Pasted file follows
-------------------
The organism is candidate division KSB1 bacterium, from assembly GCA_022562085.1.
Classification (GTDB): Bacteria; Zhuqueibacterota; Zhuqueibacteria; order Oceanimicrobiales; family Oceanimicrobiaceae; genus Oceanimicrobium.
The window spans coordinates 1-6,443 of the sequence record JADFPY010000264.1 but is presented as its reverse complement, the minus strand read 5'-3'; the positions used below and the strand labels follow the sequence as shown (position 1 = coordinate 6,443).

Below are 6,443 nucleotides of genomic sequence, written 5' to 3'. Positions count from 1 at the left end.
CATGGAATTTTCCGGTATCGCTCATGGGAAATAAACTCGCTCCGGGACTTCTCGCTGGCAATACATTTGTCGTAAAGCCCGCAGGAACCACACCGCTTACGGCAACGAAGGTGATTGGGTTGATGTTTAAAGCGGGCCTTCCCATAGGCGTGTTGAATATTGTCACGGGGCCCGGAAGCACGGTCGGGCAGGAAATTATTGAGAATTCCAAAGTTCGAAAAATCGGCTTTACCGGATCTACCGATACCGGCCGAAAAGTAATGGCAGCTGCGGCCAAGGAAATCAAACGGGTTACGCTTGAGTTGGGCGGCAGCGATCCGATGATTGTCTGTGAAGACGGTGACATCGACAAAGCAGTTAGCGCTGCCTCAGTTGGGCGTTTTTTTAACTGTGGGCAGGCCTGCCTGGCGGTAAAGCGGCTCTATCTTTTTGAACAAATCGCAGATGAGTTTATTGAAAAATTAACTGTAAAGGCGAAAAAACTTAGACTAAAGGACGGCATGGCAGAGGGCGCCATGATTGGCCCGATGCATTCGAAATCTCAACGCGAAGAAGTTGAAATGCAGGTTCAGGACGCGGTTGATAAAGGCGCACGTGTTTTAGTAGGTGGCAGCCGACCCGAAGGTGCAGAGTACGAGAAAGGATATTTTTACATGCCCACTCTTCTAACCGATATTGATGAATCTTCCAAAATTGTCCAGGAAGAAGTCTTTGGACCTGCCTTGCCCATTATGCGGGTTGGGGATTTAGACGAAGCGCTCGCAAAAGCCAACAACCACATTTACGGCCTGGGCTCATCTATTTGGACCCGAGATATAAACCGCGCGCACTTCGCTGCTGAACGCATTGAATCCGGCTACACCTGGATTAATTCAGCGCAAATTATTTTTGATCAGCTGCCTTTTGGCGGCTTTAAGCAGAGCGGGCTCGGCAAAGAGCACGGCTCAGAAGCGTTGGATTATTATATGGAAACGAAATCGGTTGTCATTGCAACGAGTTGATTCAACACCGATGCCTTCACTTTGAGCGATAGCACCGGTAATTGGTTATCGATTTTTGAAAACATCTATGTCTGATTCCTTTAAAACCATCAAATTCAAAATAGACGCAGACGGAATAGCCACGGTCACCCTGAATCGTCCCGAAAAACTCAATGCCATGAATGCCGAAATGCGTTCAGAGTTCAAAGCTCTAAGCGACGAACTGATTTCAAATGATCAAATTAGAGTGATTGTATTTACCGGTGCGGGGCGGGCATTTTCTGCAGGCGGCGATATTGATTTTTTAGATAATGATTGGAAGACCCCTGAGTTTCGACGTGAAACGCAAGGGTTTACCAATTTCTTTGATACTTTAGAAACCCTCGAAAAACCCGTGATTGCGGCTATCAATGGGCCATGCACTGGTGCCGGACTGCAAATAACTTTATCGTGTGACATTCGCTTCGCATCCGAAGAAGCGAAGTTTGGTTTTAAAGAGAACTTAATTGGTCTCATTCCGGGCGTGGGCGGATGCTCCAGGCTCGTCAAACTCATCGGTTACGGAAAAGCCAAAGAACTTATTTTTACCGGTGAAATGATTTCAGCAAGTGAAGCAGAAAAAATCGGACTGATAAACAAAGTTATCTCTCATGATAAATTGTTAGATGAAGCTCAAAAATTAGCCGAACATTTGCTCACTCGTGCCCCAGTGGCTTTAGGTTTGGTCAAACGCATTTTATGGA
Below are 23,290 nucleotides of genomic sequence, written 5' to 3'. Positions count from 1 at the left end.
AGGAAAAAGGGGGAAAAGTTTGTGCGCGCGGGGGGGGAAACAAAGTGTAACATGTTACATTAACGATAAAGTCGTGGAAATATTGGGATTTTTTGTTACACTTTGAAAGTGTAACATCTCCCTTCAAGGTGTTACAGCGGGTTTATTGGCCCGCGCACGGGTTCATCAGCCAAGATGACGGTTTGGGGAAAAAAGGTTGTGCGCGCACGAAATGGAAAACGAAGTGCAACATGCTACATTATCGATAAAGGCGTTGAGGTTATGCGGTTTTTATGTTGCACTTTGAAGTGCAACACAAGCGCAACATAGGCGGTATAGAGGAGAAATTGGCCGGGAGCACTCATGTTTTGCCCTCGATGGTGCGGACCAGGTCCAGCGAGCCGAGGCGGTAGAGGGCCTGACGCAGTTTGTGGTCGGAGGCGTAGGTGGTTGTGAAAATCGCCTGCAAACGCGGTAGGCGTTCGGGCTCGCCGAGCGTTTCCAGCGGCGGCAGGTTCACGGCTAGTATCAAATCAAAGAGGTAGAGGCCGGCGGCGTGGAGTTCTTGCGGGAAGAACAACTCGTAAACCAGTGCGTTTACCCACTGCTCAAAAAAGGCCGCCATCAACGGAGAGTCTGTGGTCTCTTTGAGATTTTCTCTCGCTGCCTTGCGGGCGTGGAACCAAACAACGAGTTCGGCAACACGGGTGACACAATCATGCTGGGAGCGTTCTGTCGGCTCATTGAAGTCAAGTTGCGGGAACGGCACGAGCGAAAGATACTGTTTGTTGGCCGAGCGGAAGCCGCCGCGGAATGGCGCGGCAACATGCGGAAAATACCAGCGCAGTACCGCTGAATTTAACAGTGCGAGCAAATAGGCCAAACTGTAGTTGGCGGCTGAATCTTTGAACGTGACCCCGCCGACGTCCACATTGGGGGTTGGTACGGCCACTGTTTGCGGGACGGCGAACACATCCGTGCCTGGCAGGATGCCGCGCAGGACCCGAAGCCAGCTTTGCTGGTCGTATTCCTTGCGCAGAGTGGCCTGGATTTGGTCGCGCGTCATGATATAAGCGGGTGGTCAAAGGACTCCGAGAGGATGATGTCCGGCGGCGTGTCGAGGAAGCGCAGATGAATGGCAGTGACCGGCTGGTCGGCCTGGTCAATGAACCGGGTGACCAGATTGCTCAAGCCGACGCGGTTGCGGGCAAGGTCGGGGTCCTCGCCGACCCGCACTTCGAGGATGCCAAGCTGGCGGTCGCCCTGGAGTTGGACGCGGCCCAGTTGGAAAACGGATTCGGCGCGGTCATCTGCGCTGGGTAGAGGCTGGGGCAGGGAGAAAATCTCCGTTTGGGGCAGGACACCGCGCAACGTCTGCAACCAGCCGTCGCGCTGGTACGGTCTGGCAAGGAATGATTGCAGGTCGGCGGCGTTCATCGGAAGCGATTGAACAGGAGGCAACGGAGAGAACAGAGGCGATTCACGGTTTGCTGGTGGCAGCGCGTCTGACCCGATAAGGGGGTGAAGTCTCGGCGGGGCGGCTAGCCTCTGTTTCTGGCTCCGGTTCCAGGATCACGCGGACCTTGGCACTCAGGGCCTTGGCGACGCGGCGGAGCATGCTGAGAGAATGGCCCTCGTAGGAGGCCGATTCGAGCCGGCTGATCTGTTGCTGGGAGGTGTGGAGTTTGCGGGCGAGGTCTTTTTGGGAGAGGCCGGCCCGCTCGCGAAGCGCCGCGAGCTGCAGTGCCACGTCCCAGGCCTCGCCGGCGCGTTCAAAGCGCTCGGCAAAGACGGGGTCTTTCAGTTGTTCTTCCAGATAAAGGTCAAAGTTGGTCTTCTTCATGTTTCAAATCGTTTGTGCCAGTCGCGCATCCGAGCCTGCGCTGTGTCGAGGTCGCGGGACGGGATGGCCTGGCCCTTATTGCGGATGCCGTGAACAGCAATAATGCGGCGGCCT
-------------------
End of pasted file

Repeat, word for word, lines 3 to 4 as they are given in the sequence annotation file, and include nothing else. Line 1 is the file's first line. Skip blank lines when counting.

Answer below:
The window spans coordinates 1-6,443 of the sequence record JADFPY010000264.1 but is presented as its reverse complement, the minus strand read 5'-3'; the positions used below and the strand labels follow the sequence as shown (position 1 = coordinate 6,443).

Below are 6,443 nucleotides of genomic sequence, written 5' to 3'. Positions count from 1 at the left end.